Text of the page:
How LinkedIn copied FaceBook UI and disappointed everyone

When launched in the year 2003, LinkedIn had just little over 20 people working on it, but by the end of 2010 it grew to a staggering 1000 employees in 10 countries and boasting 90,000 users. The very next year, they hosted the President of the United States and got listed on the NYSE. On June 2016, Microsoft’s acquisition of LinkedIn valued $26.2 billion dollars, sent shockwaves across the world.

LinkedIn recently underwent a major User Interface Design revamp of its desktop site which according to them, was done from scratch.

“Largest redesign since the company’s inception.”

From the language of it, we were all expecting groundbreaking, revolutionary design and features from the makers of the “Modern UI”.

And then, we got crushed. Microsoft and LinkedIn combined are supposed to be much, much bigger than Facebook. Then, Why on Earth would they want to copy so many design elements from their rival? Let’s compare the similarities between LinkedIn’s UI and Facebook’s.

1. Home Feed

What strikes us first is the “Main feed” (aka Facebook’s Wall), the page you start off with after logging in. LinkedIn’s new design emphasis it’s users to post or share a content by having a similar, more prominent box as Facebook. Their upgraded “news feed” algorithm displays more relevant information. You can easily unfollow and hide posts which doesn't interest you anymore. It is not bad that they did this, what is bad is the way they stole the design format straight from Facebook without any alterations.

2. Messaging

If you notice the screenshot below, the similarities are striking. They managed to copy the entire design layout, information hierarchy, the shape of the profile pic, how last received messages shown of the list, compose message icon being exactly in the same place, and even the way the message text is highlighted. Thank God at least they changed the colour of the highlight to match their brand’s.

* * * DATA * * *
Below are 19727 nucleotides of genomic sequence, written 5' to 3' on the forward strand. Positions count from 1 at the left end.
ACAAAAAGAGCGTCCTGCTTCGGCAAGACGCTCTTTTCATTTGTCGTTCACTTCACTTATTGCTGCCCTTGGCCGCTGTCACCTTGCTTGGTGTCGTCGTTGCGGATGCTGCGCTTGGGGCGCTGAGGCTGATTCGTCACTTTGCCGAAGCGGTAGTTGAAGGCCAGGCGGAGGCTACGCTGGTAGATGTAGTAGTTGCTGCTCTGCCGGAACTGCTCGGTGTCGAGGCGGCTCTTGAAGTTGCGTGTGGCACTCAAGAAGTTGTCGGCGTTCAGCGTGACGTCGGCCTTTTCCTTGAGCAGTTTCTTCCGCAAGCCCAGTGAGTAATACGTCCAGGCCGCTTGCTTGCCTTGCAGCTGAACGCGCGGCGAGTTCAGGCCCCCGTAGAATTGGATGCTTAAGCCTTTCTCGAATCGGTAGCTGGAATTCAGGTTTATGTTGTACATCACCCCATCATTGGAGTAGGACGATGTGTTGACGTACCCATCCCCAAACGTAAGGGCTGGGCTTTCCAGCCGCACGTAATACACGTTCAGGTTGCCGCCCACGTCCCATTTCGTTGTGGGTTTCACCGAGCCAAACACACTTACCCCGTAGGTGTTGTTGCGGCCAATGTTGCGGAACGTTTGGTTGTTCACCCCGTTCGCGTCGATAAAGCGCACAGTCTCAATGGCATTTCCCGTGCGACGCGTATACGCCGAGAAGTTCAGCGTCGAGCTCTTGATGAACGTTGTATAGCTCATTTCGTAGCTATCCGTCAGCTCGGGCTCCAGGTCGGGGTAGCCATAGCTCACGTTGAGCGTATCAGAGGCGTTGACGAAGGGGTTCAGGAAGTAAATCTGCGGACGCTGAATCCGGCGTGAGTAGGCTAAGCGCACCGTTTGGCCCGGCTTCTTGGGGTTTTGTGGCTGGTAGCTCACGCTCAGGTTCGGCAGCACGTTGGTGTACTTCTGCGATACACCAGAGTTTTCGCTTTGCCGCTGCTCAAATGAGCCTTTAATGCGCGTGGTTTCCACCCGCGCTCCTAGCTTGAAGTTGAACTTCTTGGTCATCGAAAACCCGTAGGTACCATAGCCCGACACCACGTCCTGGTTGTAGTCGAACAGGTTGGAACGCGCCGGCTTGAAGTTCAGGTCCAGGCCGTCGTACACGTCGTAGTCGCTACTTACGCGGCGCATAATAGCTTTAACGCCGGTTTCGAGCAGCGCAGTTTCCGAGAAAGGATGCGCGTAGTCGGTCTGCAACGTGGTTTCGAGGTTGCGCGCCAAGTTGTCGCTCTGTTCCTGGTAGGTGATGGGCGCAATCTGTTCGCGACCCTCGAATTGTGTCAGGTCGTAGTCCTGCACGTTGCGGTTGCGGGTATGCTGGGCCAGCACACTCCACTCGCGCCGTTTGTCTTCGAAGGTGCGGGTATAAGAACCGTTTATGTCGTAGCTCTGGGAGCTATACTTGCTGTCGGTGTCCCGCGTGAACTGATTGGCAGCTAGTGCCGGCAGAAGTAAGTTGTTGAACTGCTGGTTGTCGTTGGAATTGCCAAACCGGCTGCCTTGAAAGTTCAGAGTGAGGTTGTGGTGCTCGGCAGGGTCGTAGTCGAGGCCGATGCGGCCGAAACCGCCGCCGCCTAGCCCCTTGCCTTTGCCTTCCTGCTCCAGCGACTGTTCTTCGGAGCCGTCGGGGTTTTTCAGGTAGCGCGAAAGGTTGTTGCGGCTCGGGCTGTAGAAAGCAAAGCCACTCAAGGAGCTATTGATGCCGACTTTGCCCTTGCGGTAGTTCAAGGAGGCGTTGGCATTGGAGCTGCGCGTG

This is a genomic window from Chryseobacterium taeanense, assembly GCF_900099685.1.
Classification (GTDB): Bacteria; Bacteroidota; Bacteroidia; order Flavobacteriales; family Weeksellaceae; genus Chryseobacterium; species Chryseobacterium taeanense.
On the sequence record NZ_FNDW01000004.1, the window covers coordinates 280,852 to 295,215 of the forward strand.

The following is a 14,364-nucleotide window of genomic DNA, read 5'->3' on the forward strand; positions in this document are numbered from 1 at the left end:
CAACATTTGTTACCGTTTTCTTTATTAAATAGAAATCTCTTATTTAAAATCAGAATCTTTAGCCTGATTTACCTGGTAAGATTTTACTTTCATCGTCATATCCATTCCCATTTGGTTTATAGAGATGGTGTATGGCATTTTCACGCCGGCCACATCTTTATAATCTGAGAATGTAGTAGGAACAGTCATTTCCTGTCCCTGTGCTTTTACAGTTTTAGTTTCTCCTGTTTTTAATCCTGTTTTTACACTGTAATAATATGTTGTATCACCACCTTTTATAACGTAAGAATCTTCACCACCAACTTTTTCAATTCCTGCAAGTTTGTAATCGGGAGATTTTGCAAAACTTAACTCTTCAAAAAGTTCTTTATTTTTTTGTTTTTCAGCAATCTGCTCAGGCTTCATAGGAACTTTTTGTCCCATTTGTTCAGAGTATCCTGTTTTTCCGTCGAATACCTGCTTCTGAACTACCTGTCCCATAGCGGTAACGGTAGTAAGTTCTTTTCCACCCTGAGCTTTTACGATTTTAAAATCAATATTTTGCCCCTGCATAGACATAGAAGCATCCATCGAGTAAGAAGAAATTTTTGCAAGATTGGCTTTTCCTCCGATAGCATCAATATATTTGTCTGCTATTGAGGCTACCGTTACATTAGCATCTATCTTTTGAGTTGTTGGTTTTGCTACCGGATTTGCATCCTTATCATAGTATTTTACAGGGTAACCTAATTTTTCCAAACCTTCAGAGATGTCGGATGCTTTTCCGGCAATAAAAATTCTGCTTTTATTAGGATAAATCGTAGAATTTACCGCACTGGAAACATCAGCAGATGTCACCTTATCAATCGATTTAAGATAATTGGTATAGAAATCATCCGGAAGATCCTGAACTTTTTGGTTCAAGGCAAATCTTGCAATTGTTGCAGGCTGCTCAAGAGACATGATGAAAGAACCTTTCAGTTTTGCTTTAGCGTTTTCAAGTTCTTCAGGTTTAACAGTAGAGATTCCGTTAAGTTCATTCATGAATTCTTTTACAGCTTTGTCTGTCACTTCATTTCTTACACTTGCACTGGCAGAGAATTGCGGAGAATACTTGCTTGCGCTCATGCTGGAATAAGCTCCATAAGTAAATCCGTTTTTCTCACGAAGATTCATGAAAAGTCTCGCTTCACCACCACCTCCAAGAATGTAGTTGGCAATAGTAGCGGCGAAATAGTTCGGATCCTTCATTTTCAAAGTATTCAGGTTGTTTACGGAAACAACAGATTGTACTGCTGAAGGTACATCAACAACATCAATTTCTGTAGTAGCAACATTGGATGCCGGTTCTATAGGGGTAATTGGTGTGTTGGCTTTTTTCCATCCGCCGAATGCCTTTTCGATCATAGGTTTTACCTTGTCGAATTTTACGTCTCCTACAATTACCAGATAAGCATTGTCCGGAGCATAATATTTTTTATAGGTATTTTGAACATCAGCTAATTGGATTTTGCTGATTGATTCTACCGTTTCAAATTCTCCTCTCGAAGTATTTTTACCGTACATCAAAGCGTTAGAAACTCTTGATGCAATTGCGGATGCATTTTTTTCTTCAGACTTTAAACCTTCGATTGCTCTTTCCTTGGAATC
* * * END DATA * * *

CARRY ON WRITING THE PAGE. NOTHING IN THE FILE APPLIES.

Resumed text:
3. People You May Know

LinkedIn’s previous “People You May Know” was horrendous, we are really glad they managed to improve on it and now display it as a list. We still are able to recall how we had to endlessly shift through the large pictures of random smiling people, looking for that one person we actually want to connect with. Sadly though, the design thought process here doesn’t scream “ground up” at all. It is just a carbon (or design) copy of the Facebook’s very own “people you may know” section.

4. Progress Indicators

We all wanted to see something happening after the click or enter button being pressed. The content outline would load before the actual content, giving us a rough idea what to expect, and most importantly making the user wait until the content loads. Copying this feature directly from Facebook and other places had made them nothing special


LinkedIn’s redesign was much anticipated. The design community was thrilled and excited to find out what amazing ideas LinkedIn is coming up with, or what kind of new groundbreaking stuff we were going to see. But in the end, all we got was a Facebook version 2.0.

We totally understand that LinkedIn didn’t want to risk coming up with something unique or radical with its precarious situation on the market. What we don’t understand is why would they mislead us into thinking they are designing something awesome when it is just another “Ctrl+c, Ctrl+v” job? Our final review in terms of design? One word: Disappointed!

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